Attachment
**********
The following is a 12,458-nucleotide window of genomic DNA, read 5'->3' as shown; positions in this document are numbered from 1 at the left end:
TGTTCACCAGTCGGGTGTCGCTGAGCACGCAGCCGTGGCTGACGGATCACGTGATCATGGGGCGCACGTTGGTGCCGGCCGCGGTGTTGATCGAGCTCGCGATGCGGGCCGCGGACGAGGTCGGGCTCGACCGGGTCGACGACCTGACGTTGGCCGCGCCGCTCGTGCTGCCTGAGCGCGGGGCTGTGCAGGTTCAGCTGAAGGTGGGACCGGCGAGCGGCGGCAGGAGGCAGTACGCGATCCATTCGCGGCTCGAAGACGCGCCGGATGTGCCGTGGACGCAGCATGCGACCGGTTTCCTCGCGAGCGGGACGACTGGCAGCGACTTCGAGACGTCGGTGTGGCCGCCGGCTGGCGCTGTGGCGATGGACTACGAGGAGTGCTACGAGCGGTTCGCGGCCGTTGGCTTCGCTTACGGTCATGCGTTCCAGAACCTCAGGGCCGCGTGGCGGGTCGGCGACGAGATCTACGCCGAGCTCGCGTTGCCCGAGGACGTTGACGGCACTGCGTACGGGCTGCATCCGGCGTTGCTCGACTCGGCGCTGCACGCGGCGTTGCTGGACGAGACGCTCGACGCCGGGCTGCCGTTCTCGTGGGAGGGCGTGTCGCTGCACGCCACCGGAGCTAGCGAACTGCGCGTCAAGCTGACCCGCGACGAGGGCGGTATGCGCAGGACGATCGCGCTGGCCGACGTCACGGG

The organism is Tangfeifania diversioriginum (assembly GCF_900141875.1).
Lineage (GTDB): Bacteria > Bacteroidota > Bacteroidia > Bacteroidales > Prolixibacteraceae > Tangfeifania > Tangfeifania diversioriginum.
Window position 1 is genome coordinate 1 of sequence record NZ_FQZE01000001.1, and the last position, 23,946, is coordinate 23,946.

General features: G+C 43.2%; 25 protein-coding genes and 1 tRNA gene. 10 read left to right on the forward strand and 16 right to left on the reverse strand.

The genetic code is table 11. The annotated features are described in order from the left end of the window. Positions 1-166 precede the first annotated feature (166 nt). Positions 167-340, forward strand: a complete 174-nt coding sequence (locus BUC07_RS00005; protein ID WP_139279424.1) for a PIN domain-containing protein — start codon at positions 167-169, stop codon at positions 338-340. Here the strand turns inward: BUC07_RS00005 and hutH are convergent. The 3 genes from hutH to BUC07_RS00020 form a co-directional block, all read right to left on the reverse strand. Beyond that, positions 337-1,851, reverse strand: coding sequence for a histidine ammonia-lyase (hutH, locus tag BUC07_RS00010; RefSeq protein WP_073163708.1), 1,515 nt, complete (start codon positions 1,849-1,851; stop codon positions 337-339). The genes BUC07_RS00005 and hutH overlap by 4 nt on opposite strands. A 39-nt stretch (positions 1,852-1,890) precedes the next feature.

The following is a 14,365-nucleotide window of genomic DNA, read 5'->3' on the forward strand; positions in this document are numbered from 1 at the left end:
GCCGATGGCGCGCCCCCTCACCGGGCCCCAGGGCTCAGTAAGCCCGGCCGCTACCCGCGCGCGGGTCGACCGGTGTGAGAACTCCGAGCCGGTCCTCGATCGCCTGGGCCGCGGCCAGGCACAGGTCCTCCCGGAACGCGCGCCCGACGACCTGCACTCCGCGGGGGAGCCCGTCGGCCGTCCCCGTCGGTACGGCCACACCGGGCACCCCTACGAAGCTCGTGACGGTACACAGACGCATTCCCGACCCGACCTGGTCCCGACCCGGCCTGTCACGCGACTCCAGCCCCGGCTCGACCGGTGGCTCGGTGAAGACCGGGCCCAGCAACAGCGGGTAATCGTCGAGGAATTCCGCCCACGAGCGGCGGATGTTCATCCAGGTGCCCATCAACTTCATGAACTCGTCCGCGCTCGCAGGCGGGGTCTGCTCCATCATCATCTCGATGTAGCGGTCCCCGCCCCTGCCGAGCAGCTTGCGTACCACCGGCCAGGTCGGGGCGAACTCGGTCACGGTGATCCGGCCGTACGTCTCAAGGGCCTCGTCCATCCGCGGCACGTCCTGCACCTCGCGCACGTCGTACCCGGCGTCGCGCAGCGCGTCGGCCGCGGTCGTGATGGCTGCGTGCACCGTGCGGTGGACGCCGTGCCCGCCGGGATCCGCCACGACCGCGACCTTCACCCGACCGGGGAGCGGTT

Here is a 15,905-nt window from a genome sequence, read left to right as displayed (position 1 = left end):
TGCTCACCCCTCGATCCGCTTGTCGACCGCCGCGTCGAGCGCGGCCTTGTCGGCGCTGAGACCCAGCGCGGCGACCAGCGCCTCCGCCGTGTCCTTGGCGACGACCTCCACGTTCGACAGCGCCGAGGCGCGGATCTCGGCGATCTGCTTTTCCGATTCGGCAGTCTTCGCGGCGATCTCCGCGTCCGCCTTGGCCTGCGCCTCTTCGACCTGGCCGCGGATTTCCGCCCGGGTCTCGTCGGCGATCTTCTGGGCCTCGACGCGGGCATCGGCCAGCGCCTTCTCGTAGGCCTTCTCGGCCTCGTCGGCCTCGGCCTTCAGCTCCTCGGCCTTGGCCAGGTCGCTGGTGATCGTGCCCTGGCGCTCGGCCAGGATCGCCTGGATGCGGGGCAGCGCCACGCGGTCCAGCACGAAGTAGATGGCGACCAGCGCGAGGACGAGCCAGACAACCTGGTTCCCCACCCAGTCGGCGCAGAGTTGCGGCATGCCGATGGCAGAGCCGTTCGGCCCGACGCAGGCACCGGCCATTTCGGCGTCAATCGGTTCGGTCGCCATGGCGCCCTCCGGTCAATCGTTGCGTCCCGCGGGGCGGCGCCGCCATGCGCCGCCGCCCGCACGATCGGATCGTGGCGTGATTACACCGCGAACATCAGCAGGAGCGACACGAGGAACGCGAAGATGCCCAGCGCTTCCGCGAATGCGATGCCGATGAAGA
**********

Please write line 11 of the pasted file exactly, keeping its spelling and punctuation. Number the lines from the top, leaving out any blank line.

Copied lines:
TGCTCACCCCTCGATCCGCTTGTCGACCGCCGCGTCGAGCGCGGCCTTGTCGGCGCTGAGACCCAGCGCGGCGACCAGCGCCTCCGCCGTGTCCTTGGCGACGACCTCCACGTTCGACAGCGCCGAGGCGCGGATCTCGGCGATCTGCTTTTCCGATTCGGCAGTCTTCGCGGCGATCTCCGCGTCCGCCTTGGCCTGCGCCTCTTCGACCTGGCCGCGGATTTCCGCCCGGGTCTCGTCGGCGATCTTCTGGGCCTCGACGCGGGCATCGGCCAGCGCCTTCTCGTAGGCCTTCTCGGCCTCGTCGGCCTCGGCCTTCAGCTCCTCGGCCTTGGCCAGGTCGCTGGTGATCGTGCCCTGGCGCTCGGCCAGGATCGCCTGGATGCGGGGCAGCGCCACGCGGTCCAGCACGAAGTAGATGGCGACCAGCGCGAGGACGAGCCAGACAACCTGGTTCCCCACCCAGTCGGCGCAGAGTTGCGGCATGCCGATGGCAGAGCCGTTCGGCCCGACGCAGGCACCGGCCATTTCGGCGTCAATCGGTTCGGTCGCCATGGCGCCCTCCGGTCAATCGTTGCGTCCCGCGGGGCGGCGCCGCCATGCGCCGCCGCCCGCACGATCGGATCGTGGCGTGATTACACCGCGAACATCAGCAGGAGCGACACGAGGAACGCGAAGATGCCCAGCGCTTCCGCGAATGCGATGCCGATGAAGA